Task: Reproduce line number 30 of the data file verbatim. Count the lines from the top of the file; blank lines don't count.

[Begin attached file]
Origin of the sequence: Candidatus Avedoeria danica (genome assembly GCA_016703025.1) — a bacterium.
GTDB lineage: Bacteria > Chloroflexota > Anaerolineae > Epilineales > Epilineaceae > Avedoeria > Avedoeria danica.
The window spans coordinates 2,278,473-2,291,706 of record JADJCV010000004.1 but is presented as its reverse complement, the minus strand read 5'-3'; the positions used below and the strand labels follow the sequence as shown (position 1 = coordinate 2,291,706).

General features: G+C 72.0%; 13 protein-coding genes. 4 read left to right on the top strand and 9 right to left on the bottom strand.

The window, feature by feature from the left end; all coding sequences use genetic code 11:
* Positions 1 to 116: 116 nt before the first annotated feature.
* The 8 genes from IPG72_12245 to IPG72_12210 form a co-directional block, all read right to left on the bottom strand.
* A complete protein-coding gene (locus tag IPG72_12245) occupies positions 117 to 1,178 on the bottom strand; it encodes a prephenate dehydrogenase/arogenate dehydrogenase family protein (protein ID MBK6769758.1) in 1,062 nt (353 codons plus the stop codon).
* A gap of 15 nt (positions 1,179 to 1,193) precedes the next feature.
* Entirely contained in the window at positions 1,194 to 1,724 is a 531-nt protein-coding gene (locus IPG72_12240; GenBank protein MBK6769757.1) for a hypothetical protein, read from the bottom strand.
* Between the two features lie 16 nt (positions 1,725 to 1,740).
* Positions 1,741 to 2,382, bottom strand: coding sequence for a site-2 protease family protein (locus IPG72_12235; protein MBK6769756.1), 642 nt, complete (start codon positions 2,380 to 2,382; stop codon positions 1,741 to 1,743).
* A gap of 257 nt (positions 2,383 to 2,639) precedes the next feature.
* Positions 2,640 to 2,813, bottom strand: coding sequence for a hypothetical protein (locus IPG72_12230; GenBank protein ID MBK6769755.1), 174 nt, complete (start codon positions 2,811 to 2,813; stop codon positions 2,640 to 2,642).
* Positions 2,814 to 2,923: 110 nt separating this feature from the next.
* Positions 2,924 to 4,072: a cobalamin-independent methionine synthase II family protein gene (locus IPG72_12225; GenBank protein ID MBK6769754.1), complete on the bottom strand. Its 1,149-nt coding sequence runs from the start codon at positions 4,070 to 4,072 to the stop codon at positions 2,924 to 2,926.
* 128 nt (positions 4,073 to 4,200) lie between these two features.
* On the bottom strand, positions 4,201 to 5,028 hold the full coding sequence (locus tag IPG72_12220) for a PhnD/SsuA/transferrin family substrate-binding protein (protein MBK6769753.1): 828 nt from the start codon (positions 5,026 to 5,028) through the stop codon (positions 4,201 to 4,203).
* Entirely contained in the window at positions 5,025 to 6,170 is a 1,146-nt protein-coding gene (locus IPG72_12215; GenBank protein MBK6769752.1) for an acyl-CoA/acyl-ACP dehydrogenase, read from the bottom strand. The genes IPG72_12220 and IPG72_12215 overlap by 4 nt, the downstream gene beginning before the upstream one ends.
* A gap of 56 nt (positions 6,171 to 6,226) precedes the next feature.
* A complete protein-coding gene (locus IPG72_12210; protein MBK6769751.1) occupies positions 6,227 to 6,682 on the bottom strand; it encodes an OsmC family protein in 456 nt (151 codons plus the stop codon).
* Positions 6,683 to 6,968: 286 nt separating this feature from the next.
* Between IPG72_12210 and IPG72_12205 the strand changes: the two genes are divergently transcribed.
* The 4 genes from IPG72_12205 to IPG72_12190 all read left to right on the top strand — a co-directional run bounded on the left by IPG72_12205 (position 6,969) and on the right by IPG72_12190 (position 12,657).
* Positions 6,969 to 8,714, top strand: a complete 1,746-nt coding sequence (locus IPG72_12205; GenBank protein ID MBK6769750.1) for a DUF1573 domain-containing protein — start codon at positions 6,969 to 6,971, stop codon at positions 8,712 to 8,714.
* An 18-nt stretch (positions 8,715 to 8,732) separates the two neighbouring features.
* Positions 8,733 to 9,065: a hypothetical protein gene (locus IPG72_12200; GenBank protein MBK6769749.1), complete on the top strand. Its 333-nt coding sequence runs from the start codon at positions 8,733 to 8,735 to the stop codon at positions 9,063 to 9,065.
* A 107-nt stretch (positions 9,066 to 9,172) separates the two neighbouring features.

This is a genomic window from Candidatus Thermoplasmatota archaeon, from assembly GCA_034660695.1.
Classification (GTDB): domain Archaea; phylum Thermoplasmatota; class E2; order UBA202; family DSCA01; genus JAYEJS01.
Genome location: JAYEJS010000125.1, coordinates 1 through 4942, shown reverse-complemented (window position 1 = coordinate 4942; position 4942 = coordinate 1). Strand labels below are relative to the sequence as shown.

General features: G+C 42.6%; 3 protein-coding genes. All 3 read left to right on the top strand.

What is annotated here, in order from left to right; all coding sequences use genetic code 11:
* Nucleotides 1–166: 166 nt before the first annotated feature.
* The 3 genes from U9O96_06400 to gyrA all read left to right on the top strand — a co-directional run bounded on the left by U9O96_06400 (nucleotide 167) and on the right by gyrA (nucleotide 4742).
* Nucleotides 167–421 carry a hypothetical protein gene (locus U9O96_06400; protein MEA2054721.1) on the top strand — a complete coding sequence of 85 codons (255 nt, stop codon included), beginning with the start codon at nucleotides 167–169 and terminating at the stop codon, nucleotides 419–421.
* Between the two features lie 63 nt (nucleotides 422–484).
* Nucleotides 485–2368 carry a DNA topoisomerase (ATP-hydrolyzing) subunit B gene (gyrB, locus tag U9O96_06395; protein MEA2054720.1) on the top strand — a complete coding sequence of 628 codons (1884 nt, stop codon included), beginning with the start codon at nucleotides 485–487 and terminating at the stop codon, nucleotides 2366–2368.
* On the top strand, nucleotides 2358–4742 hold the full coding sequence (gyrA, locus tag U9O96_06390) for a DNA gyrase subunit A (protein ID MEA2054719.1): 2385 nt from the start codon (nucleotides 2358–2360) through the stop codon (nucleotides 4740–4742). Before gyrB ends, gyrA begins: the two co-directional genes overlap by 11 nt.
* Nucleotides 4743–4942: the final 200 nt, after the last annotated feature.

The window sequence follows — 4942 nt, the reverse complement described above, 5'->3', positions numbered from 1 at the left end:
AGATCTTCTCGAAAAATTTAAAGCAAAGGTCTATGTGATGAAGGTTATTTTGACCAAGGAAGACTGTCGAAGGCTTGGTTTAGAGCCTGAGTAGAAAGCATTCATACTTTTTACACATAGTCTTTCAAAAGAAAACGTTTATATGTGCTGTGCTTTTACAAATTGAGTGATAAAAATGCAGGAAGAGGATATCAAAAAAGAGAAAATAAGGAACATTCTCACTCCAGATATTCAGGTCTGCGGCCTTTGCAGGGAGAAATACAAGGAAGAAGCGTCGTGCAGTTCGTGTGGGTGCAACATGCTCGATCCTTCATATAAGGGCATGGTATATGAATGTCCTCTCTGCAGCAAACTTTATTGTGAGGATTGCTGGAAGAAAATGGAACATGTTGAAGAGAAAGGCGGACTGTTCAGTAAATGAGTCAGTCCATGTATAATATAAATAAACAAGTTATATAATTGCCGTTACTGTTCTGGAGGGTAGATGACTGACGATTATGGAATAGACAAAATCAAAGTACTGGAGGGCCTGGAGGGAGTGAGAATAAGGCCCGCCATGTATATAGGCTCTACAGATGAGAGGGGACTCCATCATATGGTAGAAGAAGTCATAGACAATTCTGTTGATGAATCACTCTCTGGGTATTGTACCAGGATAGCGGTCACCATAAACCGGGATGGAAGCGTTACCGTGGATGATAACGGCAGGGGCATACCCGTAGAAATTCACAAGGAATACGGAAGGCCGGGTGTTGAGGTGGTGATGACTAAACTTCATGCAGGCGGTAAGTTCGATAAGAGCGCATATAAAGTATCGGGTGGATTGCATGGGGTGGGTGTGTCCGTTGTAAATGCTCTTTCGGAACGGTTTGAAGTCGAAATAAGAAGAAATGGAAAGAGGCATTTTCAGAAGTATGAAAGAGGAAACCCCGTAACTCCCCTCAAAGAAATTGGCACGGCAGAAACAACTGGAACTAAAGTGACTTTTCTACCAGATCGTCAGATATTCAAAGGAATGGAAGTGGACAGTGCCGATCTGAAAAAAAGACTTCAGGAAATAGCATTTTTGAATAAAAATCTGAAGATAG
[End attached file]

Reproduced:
Classification (GTDB): domain Archaea; phylum Thermoplasmatota; class E2; order UBA202; family DSCA01; genus JAYEJS01.